Is your solution to increasing your sales based on attracting more visitors to your site rather than getting more sales from the visitors you do attract? Brands and businesses spend tens of thousands of dollars each month on SEO, PPC, etc., all to get more people to their site. Yet, they only make a token effort to convert those visitors into buyers. What if you could spend 10X your monthly spend, once, instead of 5X each month to make your business 5 times more successful?
Here are three reasons why you should invest in UX design now:
1. Higher Conversions
An average site realizes conversion rates around 2 percent. The top converting sites clock in at well over 10 percent.
If visitors are coming to your site, something appealed to them that drove them there. They are a warm lead. If you can’t convert 1 in 10 warm leads, then something is seriously wrong with your site design.
The most crucial step in the conversion process occurs once the user actually visits your site. Sites live and die on the UX design’s ability to affect conversions. So, why is that the part of the design process where companies try to cut corners? Of all the places to cut costs, the most critical point of the user’s journey is not a good place.
Websites need more than a token UX design effort. UX design, just like of marketing and development is a highly specialized field that relies on trained and skill practitioners.
Avoid making the common mistake of hiring the cheapest UX designer or the one that shows you pretty pictures. Find a true UX professional. Yes it will cost you more, but you’ll make more, too.
2. More Revenue
Even with a scant 2 percent conversion rate, you can achieve success when you bring in enough visitors.
For the sake of argument, let’s say that investing $10,000/month in PPC marketing brings in 1 million unique visitors that convert to 20,000 sales. You would have to quintuple your spend ($50,000/month) to earn 100,000 sales/month. Moreover, you would have to continually feed that monster just to maintain that 100,000 monthly sales quota.
No matter what you spend, your margin remains the same. Is that sustainable?
However, if you approach the problem from another perspective, say by increasing your conversion rate to 10 percent, then you can achieve your goal of 100,000 conversions without making any other changes in spending. This just requires a one-time expense for a top notch UX design that converts at 10 percent. Not only is this a sustainable revenue model, but it dramatically increases your profit margins, as well.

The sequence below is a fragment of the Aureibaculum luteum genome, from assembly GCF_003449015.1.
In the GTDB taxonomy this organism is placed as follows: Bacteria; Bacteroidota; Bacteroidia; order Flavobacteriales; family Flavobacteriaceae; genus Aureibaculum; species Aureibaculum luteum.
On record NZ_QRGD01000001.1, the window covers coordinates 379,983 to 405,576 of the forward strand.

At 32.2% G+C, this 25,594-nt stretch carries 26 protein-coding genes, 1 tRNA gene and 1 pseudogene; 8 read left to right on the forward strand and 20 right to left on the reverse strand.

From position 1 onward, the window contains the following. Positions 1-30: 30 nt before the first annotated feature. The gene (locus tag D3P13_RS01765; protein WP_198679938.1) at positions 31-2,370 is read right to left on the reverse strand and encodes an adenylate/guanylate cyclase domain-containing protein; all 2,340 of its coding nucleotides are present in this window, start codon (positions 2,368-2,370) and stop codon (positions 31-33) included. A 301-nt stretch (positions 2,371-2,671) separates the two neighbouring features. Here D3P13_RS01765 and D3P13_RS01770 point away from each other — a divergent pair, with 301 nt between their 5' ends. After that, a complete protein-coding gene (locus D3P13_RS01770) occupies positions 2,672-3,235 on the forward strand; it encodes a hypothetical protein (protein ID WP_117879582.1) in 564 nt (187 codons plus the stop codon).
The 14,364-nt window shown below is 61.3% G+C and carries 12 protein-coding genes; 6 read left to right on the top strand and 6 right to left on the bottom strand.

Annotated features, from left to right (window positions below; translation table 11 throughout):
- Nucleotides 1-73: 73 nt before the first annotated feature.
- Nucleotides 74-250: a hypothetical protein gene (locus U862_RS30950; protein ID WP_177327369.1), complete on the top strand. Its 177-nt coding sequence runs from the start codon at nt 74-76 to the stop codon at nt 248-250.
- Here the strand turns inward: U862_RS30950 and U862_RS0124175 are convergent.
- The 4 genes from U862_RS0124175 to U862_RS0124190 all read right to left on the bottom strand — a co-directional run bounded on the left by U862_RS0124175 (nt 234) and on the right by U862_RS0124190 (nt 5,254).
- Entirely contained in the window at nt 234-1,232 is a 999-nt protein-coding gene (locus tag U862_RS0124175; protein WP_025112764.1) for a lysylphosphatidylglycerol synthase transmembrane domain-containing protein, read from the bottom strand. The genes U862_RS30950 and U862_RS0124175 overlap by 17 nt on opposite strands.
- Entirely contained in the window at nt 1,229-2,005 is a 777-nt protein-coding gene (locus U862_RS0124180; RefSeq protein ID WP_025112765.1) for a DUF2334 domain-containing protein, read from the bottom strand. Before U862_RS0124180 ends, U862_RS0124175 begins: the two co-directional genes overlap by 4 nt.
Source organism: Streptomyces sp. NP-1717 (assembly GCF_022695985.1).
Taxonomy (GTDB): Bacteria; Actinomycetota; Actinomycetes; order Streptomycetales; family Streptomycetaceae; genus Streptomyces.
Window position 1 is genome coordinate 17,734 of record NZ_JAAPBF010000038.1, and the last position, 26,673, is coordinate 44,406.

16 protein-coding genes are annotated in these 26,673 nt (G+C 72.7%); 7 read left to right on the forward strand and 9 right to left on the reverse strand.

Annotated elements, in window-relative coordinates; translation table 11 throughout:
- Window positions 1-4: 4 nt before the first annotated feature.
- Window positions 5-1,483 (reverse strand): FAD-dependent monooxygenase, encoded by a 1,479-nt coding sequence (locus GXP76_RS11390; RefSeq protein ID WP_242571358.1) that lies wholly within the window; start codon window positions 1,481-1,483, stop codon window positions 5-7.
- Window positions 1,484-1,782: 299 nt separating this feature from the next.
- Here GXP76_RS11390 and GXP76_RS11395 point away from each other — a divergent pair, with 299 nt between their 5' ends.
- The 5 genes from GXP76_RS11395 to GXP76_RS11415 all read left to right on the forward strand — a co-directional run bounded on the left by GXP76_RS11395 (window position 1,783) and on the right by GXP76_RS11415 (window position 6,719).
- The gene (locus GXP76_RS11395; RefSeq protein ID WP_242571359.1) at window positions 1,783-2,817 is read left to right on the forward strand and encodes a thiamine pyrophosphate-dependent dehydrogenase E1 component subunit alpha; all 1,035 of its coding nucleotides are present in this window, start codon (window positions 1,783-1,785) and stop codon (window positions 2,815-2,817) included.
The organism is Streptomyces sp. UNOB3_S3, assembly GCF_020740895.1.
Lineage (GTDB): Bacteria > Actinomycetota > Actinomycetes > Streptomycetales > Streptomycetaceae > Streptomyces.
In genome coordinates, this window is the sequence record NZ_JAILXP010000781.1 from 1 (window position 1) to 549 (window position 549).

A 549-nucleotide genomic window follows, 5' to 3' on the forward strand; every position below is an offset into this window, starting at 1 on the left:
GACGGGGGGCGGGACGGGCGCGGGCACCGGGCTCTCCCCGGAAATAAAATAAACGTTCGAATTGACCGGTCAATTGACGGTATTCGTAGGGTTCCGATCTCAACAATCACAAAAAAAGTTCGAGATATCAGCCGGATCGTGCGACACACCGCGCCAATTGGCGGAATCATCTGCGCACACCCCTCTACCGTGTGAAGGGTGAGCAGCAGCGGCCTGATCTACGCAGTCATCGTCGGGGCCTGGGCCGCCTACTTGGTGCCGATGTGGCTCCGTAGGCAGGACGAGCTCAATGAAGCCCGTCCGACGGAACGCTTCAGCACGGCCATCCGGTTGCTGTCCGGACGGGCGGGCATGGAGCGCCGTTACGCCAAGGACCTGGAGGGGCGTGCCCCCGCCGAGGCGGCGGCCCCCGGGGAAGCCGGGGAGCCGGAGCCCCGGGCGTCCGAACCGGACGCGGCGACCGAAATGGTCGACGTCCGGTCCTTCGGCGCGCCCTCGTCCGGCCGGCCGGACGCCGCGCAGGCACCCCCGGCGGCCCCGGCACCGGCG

Doing the math, if you committed $100,000 to a more successful UX design that achieved 10 percent conversions, you would make up that cost in just over 2 months versus a 5X monthly spend. Let’s not disregard the higher profit margin and the effect a better UX has on customer retention, either.
3. Brand Loyalty
Customer perceptions of the ease of use of a website colors their perception of the value of the business and it’s products. Good usability and UX design translates into customer loyalty. Apple is a prime example.
It is well-known that customers are willing to spend more for the same product if they trust that brand more than other ones. It’s not always about getting more features or a cheaper price; it’s about risk management. Customers don’t want to make a mistake.
Any difficulty a customer experiences in their interaction with the brand erodes their confidence in that brand.
The Big Difference
So, what are top performing sites doing differently than most others to achieve conversion rates at 10 percent or higher, increased revenue, and greater brand loyalty?
I can’t speak for all of them, but I do know that most of those top sites have a more mature UX process than the mediocre sites. To them, UX is more of a commitment than merely an afterthought. These top sites realize that website conversion is the critical step in the sales process and, therefore, don’t cut corners on that most critical step.
In poorer performing companies, UX designers typically start working on a site after the developers or graphic artists have designed it. This leaves little time or opportunity for the UX designers to apply meaningful changes.
The right process isn’t disruptive, but it does require moving UX design closer to marketing than to development. UX design should lead your design and development, not follow it.
UX Is An Investment
Focus on a real UX effort, not the more common lipstick-on-a-pig approach. Don’t leave this most critical aspect of your site design to graphic artists and web developers who claim to be UX designers just to save a few dollars. It will end up costing more in the long-term than you save now.
To achieve 10 percent conversions, you need to invest in an experienced UX team to help develop the right process for your company, solve the immediate design problems, and help find good UX designers for the longer term. This won’t come cheap, but success is rarely cheap or easy.
The sooner you commit to this investment, the sooner you reap the rewards.
Do you agree that investing in UX design now is a wise long-term investment?
This post originally appeared on Momentology, republished with permission from the author.
About the Author
Larry Marine is Director for User Experience at Intuitive Design. He is one of the fortunate few who earned his degree in User Experience/User Centered Design from the master, Dr. Don Norman. Larry has been a design expert for more than 20 years and has created some of the most successful designs across the web, including e-commerce, medical, enterprise, and consumer products.
Larry’s impressive client list includes FedEx, American Airlines, Novartis, Proflowers, Pyxis, Vanguard Mutual Funds, Roche, and many top brands. His talks, though infrequent, are always attendee favorites, and his depth and breadth of experience and knowledge puts him in that rare breed often referred to as a true expert.